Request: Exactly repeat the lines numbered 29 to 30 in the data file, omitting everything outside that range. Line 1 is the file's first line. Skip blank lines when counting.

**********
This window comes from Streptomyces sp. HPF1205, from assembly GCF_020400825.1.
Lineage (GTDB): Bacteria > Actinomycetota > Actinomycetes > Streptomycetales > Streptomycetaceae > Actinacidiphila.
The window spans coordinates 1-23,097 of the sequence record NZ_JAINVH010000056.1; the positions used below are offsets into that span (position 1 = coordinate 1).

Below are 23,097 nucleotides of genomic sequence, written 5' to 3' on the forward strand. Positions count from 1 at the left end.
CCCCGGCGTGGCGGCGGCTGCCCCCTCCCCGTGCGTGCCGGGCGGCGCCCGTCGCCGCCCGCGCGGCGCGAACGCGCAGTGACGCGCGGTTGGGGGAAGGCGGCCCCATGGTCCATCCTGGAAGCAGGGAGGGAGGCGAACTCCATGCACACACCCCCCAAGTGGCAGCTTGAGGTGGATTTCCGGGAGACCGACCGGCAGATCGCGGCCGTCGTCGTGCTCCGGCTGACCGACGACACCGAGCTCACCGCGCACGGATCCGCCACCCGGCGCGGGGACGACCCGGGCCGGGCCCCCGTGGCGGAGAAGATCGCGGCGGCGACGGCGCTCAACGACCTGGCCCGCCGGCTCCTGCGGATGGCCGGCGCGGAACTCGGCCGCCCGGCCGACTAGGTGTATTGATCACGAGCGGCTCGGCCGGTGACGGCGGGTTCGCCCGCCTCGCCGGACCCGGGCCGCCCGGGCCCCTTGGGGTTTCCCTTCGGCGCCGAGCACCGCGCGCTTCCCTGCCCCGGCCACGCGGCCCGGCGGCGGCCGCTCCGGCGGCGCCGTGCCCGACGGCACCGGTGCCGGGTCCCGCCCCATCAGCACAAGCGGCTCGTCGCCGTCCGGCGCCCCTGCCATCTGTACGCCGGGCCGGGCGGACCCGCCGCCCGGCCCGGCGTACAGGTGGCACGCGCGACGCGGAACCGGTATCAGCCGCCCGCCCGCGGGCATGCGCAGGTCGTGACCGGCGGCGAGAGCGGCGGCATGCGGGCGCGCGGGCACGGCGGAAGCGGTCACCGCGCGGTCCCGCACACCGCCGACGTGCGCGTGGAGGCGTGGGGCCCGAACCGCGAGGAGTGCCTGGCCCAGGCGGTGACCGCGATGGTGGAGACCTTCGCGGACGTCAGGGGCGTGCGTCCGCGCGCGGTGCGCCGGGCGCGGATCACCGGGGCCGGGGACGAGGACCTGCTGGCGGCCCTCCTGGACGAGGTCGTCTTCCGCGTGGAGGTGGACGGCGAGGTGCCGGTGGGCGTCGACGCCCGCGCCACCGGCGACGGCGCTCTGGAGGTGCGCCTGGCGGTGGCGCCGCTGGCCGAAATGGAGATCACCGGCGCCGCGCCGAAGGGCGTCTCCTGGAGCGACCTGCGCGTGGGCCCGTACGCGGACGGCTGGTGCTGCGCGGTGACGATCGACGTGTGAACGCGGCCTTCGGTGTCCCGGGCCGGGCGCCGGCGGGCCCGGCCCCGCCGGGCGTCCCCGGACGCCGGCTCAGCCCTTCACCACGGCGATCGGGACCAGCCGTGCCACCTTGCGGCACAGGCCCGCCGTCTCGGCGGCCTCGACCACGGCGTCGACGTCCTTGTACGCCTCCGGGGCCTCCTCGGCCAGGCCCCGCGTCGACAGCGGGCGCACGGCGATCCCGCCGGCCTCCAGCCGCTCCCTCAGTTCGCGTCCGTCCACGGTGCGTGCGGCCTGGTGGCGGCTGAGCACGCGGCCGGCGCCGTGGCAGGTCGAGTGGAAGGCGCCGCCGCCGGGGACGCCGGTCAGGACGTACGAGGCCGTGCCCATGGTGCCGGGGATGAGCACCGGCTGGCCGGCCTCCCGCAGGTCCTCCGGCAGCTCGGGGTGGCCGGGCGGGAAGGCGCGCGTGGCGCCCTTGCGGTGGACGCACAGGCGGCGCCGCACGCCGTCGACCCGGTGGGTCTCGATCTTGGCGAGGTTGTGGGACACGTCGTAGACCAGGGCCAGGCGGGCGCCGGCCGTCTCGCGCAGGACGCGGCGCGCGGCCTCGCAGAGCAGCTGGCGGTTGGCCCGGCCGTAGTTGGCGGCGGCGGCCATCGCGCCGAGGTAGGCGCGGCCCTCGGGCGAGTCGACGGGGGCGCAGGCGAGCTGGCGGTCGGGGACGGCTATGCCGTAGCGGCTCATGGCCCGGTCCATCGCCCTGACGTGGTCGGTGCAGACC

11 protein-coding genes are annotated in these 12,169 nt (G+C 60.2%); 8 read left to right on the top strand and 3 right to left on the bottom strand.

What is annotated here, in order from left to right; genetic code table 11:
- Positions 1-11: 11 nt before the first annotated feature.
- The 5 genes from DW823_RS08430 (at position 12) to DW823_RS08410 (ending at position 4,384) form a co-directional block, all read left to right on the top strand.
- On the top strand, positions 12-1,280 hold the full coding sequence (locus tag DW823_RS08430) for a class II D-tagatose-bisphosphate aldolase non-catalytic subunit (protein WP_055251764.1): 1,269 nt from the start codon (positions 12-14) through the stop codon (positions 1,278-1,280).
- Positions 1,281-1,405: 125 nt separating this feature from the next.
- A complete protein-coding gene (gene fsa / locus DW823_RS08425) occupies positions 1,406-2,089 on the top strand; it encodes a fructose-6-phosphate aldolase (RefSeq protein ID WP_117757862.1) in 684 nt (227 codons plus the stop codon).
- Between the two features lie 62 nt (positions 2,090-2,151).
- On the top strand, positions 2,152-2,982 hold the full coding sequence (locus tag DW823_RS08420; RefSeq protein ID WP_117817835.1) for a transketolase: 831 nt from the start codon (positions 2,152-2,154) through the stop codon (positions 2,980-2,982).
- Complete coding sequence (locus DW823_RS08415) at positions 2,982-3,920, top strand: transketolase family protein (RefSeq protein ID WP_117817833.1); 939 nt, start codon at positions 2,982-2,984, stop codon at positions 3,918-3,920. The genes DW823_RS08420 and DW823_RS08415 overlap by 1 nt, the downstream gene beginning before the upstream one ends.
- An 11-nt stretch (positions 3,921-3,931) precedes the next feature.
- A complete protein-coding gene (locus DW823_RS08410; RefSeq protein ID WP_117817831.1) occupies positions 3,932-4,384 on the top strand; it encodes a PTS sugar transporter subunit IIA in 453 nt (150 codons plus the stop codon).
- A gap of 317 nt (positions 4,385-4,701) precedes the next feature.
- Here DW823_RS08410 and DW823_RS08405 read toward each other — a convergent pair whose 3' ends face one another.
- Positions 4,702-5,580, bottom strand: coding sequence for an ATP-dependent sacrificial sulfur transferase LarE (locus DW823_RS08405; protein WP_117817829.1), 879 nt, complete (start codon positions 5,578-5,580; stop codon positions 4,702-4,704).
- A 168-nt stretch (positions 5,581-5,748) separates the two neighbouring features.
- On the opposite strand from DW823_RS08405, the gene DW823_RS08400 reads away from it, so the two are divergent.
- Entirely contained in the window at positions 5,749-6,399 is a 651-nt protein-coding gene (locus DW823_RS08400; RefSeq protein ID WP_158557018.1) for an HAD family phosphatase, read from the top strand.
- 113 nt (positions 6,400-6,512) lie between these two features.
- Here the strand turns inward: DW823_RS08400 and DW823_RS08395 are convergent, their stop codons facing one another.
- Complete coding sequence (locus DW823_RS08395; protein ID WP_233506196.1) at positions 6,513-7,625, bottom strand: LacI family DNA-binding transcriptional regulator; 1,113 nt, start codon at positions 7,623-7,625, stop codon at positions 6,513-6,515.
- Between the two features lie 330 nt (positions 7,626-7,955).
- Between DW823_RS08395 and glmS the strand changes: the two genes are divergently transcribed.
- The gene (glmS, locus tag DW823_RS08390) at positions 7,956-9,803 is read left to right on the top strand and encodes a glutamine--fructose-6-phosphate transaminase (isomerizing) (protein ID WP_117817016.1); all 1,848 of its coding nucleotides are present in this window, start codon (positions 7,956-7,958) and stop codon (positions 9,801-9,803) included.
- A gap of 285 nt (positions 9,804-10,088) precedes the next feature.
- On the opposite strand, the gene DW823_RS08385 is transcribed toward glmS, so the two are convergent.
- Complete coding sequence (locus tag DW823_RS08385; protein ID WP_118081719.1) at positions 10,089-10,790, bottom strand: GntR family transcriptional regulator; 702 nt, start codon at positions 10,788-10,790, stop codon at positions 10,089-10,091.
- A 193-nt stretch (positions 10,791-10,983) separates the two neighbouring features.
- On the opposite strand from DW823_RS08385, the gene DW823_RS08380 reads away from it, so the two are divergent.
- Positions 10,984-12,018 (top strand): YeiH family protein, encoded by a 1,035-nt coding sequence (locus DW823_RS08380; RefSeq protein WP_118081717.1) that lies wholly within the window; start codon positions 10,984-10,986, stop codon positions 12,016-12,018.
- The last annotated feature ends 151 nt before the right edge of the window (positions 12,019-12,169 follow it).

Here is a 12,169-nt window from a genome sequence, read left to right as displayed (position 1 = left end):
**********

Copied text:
- The gene (glmS, locus tag DW823_RS08390) at positions 7,956-9,803 is read left to right on the top strand and encodes a glutamine--fructose-6-phosphate transaminase (isomerizing) (protein ID WP_117817016.1); all 1,848 of its coding nucleotides are present in this window, start codon (positions 7,956-7,958) and stop codon (positions 9,801-9,803) included.
- A gap of 285 nt (positions 9,804-10,088) precedes the next feature.